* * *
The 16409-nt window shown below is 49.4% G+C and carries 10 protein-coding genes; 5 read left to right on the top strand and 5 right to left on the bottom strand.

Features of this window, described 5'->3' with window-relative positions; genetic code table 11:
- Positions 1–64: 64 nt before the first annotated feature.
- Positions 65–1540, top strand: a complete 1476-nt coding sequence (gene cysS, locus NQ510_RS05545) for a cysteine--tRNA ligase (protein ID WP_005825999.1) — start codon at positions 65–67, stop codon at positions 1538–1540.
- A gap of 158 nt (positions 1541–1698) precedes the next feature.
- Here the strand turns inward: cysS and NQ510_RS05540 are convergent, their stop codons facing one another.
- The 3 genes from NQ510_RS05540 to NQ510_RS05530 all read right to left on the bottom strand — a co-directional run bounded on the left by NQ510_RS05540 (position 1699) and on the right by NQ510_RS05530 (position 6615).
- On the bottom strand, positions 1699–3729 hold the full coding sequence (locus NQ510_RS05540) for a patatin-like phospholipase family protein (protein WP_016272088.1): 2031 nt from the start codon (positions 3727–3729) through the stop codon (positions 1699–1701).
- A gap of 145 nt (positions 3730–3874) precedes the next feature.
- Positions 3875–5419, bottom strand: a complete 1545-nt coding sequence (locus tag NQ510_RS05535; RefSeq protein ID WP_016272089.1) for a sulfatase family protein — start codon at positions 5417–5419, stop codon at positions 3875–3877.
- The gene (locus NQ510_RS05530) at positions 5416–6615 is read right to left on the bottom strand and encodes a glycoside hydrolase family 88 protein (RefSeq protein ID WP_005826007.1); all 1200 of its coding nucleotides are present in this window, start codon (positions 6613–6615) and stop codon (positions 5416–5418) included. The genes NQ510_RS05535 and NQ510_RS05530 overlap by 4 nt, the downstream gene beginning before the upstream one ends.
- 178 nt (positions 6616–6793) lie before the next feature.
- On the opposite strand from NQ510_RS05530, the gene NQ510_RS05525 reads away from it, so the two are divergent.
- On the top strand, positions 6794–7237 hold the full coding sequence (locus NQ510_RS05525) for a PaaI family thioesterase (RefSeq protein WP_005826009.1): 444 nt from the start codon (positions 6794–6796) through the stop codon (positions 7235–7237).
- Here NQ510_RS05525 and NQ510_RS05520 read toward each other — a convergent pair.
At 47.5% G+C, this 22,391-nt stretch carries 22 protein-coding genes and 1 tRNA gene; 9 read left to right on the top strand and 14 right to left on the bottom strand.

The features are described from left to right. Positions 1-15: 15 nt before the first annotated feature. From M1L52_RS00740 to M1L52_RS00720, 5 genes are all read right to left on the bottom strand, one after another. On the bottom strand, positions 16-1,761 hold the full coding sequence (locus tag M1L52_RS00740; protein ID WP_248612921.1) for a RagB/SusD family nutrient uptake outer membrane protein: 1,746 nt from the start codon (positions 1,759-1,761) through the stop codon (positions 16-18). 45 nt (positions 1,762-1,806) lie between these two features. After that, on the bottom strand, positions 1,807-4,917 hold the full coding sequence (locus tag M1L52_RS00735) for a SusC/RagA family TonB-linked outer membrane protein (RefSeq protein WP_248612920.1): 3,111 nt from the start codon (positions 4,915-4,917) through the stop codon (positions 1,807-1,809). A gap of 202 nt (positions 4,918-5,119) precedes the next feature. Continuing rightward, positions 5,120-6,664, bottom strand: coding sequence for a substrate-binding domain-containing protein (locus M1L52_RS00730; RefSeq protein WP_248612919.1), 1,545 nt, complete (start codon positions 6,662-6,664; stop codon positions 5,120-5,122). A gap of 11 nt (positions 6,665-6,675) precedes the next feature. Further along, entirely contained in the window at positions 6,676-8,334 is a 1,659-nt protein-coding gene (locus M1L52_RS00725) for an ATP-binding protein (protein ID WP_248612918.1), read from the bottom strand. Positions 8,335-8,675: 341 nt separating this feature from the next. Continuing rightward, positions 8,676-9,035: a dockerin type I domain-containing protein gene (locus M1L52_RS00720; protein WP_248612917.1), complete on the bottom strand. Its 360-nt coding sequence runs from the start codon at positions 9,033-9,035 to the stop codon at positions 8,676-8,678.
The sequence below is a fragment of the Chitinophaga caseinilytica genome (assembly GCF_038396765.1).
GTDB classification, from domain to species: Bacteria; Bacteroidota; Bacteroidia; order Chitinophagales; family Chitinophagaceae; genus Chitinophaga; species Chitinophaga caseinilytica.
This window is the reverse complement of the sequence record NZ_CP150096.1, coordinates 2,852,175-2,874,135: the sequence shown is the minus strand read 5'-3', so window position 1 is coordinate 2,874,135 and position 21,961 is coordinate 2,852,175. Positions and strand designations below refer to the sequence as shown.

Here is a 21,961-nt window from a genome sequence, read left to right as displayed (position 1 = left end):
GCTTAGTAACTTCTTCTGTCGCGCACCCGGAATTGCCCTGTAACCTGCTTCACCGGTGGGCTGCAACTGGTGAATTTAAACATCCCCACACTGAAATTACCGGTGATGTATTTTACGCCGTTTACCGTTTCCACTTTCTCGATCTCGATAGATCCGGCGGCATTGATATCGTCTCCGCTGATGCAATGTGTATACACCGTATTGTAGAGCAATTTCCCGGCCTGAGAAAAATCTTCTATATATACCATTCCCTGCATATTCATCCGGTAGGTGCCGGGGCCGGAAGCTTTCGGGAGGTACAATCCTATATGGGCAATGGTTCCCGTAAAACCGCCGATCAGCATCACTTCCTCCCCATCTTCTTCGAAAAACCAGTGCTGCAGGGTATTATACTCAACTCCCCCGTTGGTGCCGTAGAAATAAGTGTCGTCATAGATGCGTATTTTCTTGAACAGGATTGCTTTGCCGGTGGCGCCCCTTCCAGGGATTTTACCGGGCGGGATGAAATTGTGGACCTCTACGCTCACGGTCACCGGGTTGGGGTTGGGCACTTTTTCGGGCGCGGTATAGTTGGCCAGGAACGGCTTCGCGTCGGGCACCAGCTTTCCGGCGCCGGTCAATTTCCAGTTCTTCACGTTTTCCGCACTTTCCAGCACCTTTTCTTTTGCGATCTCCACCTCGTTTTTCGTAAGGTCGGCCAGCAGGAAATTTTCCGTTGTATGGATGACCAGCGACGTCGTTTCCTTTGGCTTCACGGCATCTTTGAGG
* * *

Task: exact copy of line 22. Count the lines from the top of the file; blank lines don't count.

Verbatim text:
GCTTAGTAACTTCTTCTGTCGCGCACCCGGAATTGCCCTGTAACCTGCTTCACCGGTGGGCTGCAACTGGTGAATTTAAACATCCCCACACTGAAATTACCGGTGATGTATTTTACGCCGTTTACCGTTTCCACTTTCTCGATCTCGATAGATCCGGCGGCATTGATATCGTCTCCGCTGATGCAATGTGTATACACCGTATTGTAGAGCAATTTCCCGGCCTGAGAAAAATCTTCTATATATACCATTCCCTGCATATTCATCCGGTAGGTGCCGGGGCCGGAAGCTTTCGGGAGGTACAATCCTATATGGGCAATGGTTCCCGTAAAACCGCCGATCAGCATCACTTCCTCCCCATCTTCTTCGAAAAACCAGTGCTGCAGGGTATTATACTCAACTCCCCCGTTGGTGCCGTAGAAATAAGTGTCGTCATAGATGCGTATTTTCTTGAACAGGATTGCTTTGCCGGTGGCGCCCCTTCCAGGGATTTTACCGGGCGGGATGAAATTGTGGACCTCTACGCTCACGGTCACCGGGTTGGGGTTGGGCACTTTTTCGGGCGCGGTATAGTTGGCCAGGAACGGCTTCGCGTCGGGCACCAGCTTTCCGGCGCCGGTCAATTTCCAGTTCTTCACGTTTTCCGCACTTTCCAGCACCTTTTCTTTTGCGATCTCCACCTCGTTTTTCGTAAGGTCGGCCAGCAGGAAATTTTCCGTTGTATGGATGACCAGCGACGTCGTTTCCTTTGGCTTCACGGCATCTTTGAGG